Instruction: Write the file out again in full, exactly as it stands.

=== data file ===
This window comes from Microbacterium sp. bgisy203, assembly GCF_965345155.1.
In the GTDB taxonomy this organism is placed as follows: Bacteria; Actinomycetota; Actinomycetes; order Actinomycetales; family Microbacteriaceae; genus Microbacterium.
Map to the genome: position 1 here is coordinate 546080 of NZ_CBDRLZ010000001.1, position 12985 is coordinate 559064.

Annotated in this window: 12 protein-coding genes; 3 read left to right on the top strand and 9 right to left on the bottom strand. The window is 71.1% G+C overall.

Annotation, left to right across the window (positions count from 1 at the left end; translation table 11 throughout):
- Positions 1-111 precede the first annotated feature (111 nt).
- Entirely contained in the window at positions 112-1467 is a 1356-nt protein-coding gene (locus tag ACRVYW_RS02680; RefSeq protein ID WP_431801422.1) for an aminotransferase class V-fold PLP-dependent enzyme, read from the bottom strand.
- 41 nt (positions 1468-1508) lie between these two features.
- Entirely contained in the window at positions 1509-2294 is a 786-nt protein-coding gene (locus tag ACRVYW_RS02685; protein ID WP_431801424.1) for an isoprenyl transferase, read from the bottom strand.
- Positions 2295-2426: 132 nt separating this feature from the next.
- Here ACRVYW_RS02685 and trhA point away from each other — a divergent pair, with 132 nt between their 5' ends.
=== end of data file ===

This window comes from Microbacterium sp. bgisy203, assembly GCF_965345155.1.
In the GTDB taxonomy this organism is placed as follows: Bacteria; Actinomycetota; Actinomycetes; order Actinomycetales; family Microbacteriaceae; genus Microbacterium.
Map to the genome: position 1 here is coordinate 546080 of NZ_CBDRLZ010000001.1, position 12985 is coordinate 559064.

Annotated in this window: 12 protein-coding genes; 3 read left to right on the top strand and 9 right to left on the bottom strand. The window is 71.1% G+C overall.

Annotation, left to right across the window (positions count from 1 at the left end; translation table 11 throughout):
- Positions 1-111 precede the first annotated feature (111 nt).
- Entirely contained in the window at positions 112-1467 is a 1356-nt protein-coding gene (locus tag ACRVYW_RS02680; RefSeq protein ID WP_431801422.1) for an aminotransferase class V-fold PLP-dependent enzyme, read from the bottom strand.
- 41 nt (positions 1468-1508) lie between these two features.
- Entirely contained in the window at positions 1509-2294 is a 786-nt protein-coding gene (locus tag ACRVYW_RS02685; protein ID WP_431801424.1) for an isoprenyl transferase, read from the bottom strand.
- Positions 2295-2426: 132 nt separating this feature from the next.
- Here ACRVYW_RS02685 and trhA point away from each other — a divergent pair, with 132 nt between their 5' ends.